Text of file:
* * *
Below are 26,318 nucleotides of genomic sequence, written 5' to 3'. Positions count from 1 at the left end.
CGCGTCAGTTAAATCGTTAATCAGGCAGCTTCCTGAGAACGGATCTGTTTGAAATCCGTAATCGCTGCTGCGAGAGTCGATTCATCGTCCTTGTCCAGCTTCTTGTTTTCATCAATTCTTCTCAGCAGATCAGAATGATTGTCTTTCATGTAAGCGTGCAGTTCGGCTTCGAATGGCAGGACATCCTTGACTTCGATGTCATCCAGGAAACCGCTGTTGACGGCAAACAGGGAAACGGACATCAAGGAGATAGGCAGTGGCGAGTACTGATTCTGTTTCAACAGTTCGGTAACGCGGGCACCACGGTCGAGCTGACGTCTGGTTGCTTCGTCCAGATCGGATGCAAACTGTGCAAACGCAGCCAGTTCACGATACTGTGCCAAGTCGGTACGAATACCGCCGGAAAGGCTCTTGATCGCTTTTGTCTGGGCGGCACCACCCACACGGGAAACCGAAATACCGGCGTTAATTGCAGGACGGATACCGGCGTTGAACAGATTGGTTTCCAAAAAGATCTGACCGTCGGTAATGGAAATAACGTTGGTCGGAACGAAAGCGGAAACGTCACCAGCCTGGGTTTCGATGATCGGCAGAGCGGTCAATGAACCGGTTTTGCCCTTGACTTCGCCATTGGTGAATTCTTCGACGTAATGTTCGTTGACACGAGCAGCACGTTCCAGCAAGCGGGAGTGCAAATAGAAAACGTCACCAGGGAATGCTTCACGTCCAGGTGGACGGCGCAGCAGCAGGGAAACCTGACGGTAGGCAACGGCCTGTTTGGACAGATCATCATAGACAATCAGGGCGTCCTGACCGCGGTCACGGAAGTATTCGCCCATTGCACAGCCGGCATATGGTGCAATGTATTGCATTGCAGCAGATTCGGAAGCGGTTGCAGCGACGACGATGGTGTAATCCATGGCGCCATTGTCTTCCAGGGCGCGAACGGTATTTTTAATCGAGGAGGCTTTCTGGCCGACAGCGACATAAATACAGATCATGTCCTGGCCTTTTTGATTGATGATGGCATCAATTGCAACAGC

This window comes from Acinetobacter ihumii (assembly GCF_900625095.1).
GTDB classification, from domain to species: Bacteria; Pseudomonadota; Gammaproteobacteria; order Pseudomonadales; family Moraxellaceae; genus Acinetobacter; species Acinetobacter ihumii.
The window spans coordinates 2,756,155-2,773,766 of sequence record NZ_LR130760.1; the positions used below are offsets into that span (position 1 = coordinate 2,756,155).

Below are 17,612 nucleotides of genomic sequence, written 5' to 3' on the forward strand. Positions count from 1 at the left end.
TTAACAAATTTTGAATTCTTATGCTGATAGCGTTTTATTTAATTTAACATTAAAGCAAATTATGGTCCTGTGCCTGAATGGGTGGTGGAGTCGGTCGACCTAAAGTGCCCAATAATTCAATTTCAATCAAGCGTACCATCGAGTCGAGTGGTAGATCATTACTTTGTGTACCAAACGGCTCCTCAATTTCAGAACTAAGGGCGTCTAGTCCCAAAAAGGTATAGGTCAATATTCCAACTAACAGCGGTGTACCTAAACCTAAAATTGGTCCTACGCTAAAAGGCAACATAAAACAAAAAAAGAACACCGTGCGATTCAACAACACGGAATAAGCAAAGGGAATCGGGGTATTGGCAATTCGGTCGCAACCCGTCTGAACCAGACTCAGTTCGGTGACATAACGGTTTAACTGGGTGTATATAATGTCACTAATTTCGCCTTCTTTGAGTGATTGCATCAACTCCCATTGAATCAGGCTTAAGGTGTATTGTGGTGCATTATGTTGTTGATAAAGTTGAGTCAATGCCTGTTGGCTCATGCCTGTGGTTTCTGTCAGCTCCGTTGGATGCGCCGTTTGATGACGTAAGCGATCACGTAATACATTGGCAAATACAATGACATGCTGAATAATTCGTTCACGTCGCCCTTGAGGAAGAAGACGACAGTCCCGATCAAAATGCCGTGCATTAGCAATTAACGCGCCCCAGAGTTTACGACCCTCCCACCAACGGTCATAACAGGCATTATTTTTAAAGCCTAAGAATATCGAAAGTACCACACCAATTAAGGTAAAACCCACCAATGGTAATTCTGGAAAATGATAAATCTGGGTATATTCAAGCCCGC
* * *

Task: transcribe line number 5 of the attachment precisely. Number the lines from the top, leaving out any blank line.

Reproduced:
The window spans coordinates 2,756,155-2,773,766 of sequence record NZ_LR130760.1; the positions used below are offsets into that span (position 1 = coordinate 2,756,155).